At a Georgetown University conference last week, President Obama appeared on a panel billed as a "conversation" on poverty. It proved illuminating, though not in the way its sponsors intended.
Begin with the panel itself. A solitary conservative, the American Enterprise Institute's Arthur Brooks, was pitted against two liberals, President Obama and Harvard social scientist Robert Putnam. The panel was moderated by the Washington Post's E.J. Dionne.
To put it another way, what we had here was a "conversation" stacked in favor of liberals, moderated by a liberal, and taking place before a liberal crowd at a liberal university…
Nor were these the only ones called out. While paying lip service to the notion that those who disagree with him might in fact have hearts, Mr. Obama—rather than engage with Mr. Brooks—used the occasion to review his enemies list. It included the Republican Congress (their budgets prove they don't care), hedge-fund managers (they take money that belongs to kindergarten teachers), the churches (they're not committed to helping the poor because they worry too much about abortion and marriage), Fox News (it vilifies the poor) and, for good measure, parents who send their children to private schools (they are withdrawing from the "commons").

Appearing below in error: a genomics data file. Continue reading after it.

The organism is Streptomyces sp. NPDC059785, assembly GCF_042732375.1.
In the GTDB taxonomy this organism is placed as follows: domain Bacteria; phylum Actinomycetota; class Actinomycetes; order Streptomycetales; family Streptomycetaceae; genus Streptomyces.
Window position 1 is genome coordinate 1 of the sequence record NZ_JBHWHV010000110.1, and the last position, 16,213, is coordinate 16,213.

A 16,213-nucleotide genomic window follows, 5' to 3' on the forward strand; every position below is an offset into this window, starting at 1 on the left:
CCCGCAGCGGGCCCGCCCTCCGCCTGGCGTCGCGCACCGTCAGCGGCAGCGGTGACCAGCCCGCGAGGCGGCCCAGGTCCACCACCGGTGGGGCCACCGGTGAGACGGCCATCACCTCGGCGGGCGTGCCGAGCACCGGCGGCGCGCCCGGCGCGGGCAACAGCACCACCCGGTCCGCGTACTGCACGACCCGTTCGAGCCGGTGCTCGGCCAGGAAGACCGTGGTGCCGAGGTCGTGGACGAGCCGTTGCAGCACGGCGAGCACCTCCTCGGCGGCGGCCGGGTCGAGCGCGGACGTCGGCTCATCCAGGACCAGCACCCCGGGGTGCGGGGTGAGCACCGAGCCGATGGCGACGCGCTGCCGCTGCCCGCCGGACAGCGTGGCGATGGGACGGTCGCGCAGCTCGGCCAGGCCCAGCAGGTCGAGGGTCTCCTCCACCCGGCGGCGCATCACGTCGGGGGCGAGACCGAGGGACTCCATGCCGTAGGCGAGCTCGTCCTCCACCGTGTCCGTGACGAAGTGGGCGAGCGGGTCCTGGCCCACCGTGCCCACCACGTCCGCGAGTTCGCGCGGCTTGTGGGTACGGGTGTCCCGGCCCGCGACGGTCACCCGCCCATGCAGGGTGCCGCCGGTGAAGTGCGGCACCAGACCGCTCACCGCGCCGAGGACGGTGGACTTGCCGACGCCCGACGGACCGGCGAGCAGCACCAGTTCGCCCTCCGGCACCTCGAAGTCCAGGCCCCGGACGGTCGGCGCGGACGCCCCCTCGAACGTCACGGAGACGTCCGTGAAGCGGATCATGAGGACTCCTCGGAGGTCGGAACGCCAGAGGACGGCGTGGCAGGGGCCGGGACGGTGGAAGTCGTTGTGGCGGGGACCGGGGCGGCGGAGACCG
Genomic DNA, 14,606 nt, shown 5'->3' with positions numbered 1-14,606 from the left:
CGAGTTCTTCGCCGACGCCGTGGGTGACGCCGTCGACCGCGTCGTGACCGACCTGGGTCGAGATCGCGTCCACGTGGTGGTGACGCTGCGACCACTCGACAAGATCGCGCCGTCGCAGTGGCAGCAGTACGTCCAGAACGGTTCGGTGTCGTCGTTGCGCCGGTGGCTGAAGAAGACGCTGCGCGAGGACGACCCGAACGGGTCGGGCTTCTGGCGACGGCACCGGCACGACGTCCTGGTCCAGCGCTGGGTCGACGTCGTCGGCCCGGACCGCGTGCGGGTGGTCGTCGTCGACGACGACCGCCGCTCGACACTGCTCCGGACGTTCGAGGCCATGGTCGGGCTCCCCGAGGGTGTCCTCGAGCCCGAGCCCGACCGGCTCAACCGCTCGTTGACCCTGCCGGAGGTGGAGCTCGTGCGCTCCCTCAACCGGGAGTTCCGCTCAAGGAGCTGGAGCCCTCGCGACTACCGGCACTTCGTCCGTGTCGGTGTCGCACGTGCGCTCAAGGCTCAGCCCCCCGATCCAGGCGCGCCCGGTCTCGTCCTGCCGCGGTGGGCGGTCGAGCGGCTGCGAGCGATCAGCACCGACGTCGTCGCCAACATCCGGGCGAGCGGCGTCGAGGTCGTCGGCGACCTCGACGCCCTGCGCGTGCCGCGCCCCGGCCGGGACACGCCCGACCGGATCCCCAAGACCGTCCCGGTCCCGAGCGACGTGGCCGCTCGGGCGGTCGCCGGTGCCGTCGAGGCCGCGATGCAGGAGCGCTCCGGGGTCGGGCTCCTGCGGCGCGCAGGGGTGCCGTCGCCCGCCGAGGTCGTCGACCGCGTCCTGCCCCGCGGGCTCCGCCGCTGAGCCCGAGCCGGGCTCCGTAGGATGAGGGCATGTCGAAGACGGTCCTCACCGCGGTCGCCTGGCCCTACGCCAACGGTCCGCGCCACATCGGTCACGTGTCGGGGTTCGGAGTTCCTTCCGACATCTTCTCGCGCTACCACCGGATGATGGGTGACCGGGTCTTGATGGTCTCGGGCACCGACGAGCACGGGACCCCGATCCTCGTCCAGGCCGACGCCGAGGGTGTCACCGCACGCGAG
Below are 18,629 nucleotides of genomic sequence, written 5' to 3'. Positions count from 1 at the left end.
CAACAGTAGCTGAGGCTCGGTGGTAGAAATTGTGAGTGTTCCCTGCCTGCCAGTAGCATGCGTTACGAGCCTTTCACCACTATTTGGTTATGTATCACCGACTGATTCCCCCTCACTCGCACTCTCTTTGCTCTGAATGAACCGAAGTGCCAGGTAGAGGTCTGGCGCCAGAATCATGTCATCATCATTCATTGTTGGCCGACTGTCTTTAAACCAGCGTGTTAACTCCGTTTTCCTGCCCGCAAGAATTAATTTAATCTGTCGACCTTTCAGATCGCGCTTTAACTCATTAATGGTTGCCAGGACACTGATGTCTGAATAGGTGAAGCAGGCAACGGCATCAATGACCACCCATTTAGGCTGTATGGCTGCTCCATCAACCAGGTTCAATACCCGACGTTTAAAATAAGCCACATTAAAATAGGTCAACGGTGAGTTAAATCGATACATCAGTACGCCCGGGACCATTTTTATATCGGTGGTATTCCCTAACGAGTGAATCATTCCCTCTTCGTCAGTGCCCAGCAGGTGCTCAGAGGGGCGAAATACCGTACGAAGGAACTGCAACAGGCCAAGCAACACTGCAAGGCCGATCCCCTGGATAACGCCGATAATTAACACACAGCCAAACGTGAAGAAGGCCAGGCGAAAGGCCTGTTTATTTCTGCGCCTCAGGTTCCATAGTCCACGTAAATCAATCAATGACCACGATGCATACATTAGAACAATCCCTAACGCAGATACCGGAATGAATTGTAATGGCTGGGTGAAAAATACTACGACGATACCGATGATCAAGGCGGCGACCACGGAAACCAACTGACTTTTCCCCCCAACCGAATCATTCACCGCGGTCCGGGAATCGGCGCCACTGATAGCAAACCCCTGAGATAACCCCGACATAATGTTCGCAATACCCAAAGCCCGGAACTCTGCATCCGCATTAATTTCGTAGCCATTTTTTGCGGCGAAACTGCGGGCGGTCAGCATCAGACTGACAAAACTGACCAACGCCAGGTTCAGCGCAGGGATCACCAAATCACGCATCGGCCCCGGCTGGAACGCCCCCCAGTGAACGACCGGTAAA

The unifying progressive contention here is the assertion that America isn't "investing" enough in the poor—by which is meant the government isn't spending enough. Though President Obama did acknowledge the importance of family by defending his past criticisms of absent fathers, he went on to declare it will be next to impossible to find "common ground" on poverty until his critics accept his spending argument. '